How proteins find their place in the cell
916 articles mezi dny 1.12.2020 a 31.12.2020
Red Sea turtle hatchlings are feeling the heat
Over a quarter of all proteins in a cell are found in the membrane, where they perform vital functions. To fulfill these roles, membrane proteins must be reliably transported from their site of production in the cell to their destination and correctly inserted into the target membrane. Researchers from the Heidelberg University Biochemistry Center (BZH) have succeeded in determining the...
Researchers confront optics and data-transfer challenges with 3D-printed lens
Analyses by KAUST researchers of sand temperatures at marine turtle nesting sites around the Red Sea indicate that turtle hatchlings born in the region could now be predominantly female. These findings hold significant implications for the survival of marine turtle species as temperature increases take hold, driven by anthropogenic climate change.
Development of new stem cell type may lead to advances in regenerative medicine
Researchers have developed new 3-D-printed microlenses with adjustable refractive indices—a property that gives them highly specialized light-focusing abilities. This advancement is poised to improve imaging, computing and communications by significantly increasing the data-routing capability of computer chips and other optical systems, the researchers said.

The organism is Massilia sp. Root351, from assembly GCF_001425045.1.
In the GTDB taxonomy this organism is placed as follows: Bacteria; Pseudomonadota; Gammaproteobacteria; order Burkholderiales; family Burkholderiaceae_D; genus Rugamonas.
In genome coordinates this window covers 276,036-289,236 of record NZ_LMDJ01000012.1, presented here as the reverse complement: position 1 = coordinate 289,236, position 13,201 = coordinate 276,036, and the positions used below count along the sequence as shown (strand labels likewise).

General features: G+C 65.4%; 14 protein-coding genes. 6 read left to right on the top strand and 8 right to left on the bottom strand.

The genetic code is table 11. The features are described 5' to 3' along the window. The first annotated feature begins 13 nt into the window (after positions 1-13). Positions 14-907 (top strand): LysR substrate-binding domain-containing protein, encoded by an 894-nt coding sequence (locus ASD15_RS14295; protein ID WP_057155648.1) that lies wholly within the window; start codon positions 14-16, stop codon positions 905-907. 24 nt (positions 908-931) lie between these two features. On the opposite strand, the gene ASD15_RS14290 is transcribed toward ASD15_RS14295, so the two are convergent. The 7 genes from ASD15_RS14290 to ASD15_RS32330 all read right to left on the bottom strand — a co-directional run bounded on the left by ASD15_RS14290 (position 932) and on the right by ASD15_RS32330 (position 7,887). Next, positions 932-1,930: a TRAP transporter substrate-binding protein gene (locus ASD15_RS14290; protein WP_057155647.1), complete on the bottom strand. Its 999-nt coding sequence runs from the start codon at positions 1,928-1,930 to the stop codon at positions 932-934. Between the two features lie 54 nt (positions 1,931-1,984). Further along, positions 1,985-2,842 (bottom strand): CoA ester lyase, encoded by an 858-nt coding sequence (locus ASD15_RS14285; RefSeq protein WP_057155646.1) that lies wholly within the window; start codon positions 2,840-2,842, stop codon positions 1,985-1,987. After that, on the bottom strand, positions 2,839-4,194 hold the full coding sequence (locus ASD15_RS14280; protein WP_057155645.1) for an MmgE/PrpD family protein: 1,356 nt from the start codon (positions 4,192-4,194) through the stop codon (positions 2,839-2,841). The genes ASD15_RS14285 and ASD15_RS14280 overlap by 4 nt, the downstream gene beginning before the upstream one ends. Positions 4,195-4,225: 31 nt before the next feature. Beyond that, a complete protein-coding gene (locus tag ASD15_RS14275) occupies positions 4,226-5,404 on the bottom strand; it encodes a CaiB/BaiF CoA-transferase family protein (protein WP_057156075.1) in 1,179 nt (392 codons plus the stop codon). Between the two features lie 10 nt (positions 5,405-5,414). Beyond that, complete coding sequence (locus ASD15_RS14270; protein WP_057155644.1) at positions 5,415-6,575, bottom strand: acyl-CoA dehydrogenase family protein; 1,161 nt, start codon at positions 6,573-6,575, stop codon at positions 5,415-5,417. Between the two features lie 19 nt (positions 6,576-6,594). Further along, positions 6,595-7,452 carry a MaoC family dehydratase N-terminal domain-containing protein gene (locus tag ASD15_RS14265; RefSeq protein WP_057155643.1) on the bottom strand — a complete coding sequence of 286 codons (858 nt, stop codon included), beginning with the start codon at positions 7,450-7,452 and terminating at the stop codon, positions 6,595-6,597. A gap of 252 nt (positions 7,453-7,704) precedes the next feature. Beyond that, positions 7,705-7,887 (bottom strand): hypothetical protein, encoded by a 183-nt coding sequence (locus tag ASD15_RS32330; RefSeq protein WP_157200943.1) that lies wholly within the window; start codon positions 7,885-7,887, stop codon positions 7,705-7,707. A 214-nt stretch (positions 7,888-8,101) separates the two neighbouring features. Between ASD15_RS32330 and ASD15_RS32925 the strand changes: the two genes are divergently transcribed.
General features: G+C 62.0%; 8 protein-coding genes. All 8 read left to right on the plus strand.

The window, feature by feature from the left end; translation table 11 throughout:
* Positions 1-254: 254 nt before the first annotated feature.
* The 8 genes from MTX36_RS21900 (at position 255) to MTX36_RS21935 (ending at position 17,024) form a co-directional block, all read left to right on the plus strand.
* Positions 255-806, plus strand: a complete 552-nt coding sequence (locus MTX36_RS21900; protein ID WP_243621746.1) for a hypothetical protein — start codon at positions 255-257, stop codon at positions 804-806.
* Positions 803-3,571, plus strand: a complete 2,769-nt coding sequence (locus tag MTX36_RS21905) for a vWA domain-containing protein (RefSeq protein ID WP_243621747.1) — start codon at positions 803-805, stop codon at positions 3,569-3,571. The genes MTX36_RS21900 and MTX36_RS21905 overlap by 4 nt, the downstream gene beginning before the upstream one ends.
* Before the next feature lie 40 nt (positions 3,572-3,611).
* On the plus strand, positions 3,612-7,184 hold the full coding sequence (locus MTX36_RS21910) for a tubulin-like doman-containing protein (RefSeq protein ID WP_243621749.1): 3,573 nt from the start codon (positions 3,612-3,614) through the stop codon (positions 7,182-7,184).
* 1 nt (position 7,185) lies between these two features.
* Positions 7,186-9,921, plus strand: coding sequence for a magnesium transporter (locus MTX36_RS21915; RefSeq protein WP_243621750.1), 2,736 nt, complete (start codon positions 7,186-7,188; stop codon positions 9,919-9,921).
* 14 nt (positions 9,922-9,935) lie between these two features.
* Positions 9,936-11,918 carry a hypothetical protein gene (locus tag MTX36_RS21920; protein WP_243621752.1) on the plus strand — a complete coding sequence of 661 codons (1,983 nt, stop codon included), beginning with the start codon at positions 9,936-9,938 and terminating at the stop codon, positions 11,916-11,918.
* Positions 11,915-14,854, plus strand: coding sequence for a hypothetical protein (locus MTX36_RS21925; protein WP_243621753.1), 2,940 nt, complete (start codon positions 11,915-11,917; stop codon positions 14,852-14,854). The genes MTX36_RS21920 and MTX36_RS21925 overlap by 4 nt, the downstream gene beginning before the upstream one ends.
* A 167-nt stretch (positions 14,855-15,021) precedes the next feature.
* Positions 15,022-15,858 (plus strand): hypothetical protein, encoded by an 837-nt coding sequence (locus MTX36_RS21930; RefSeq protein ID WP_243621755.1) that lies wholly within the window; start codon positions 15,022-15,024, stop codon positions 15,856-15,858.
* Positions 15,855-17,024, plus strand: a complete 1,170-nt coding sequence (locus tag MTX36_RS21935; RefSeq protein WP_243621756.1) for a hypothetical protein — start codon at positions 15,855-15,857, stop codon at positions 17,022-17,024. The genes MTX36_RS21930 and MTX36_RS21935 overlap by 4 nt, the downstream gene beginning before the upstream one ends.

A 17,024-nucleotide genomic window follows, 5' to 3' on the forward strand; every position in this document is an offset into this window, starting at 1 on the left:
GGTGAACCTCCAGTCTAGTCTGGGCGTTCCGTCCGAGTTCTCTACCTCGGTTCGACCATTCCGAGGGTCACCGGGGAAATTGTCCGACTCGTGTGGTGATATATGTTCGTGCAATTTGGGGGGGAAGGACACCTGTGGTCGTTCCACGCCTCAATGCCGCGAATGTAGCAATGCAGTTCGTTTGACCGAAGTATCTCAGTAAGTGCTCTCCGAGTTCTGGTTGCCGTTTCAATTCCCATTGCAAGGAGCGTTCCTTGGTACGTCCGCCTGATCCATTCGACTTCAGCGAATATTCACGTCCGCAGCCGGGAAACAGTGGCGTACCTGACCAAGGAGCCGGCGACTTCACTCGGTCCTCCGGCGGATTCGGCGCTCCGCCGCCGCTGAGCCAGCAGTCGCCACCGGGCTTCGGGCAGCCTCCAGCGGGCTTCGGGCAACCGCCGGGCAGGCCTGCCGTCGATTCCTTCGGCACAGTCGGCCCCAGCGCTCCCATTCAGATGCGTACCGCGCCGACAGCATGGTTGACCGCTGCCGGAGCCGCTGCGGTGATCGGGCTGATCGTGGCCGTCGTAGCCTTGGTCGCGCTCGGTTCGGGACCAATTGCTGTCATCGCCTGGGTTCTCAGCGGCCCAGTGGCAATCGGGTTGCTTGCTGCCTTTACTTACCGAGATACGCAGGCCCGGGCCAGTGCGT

Most countries are violating international law during the COVID-19 pandemic, legal experts says
A team led by UT Southwestern has derived a new "intermediate" embryonic stem cell type from multiple species that can contribute to chimeras and create precursors to sperm and eggs in a culture dish.
How plants compete for underground real estate affects climate change and food production
Most countries are not fulfilling their international legal obligations during COVID-19 and other public health emergencies, reveals new research by a consortium of 13 leading global health law scholars, hosted by the Global Strategy Lab (GSL) at York University.
3-D protein modeling suggests why COVID-19 infects some animals, but not others
You might have observed plants competing for sunlight—the way they stretch upwards and outwards to block each other's access to the sun's rays—but out of sight, another type of competition is happening underground. In the same way that you might change the way you forage for free snacks in the break room when your colleagues are present, plants change their use of underground resources when...
Physicists capture the sound of a 'perfect' fluid
Some animals are more susceptible to COVID-19 infection than others, and new research suggests this may be due to distinctive structural features of a protein found on the surface of animal cells. João Rodrigues of Stanford University, California, and colleagues present these findings in the open-access journal PLOS Computational Biology.
Mapping quantum structures with light to unlock their capabilities
For some, the sound of a "perfect flow" might be the gentle lapping of a forest brook or perhaps the tinkling of water poured from a pitcher. For physicists, a perfect flow is more specific, referring to a fluid that flows with the smallest amount of friction, or viscosity, allowed by the laws of quantum mechanics. Such perfectly fluid behavior is rare in nature, but it is thought to occur in the...